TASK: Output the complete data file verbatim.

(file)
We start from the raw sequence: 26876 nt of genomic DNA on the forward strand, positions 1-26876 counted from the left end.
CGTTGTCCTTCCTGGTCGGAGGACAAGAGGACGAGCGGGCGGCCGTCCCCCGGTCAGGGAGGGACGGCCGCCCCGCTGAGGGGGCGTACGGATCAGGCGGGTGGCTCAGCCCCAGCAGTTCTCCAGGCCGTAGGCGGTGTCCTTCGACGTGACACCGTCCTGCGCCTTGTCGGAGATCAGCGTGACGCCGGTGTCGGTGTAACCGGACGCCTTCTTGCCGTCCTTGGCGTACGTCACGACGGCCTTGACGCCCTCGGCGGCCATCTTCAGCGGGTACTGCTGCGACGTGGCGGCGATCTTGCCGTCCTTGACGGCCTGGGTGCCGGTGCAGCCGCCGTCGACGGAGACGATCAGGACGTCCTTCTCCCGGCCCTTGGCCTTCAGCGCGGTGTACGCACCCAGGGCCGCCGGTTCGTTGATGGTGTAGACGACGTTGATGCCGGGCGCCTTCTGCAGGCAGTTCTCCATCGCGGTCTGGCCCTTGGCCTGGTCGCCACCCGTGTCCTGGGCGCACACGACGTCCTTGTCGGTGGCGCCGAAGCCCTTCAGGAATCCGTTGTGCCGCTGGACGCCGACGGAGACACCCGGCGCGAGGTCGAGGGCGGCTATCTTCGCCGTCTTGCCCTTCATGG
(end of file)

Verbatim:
We start from the raw sequence: 26876 nt of genomic DNA on the forward strand, positions 1-26876 counted from the left end.
CGTTGTCCTTCCTGGTCGGAGGACAAGAGGACGAGCGGGCGGCCGTCCCCCGGTCAGGGAGGGACGGCCGCCCCGCTGAGGGGGCGTACGGATCAGGCGGGTGGCTCAGCCCCAGCAGTTCTCCAGGCCGTAGGCGGTGTCCTTCGACGTGACACCGTCCTGCGCCTTGTCGGAGATCAGCGTGACGCCGGTGTCGGTGTAACCGGACGCCTTCTTGCCGTCCTTGGCGTACGTCACGACGGCCTTGACGCCCTCGGCGGCCATCTTCAGCGGGTACTGCTGCGACGTGGCGGCGATCTTGCCGTCCTTGACGGCCTGGGTGCCGGTGCAGCCGCCGTCGACGGAGACGATCAGGACGTCCTTCTCCCGGCCCTTGGCCTTCAGCGCGGTGTACGCACCCAGGGCCGCCGGTTCGTTGATGGTGTAGACGACGTTGATGCCGGGCGCCTTCTGCAGGCAGTTCTCCATCGCGGTCTGGCCCTTGGCCTGGTCGCCACCCGTGTCCTGGGCGCACACGACGTCCTTGTCGGTGGCGCCGAAGCCCTTCAGGAATCCGTTGTGCCGCTGGACGCCGACGGAGACACCCGGCGCGAGGTCGAGGGCGGCTATCTTCGCCGTCTTGCCCTTCATGG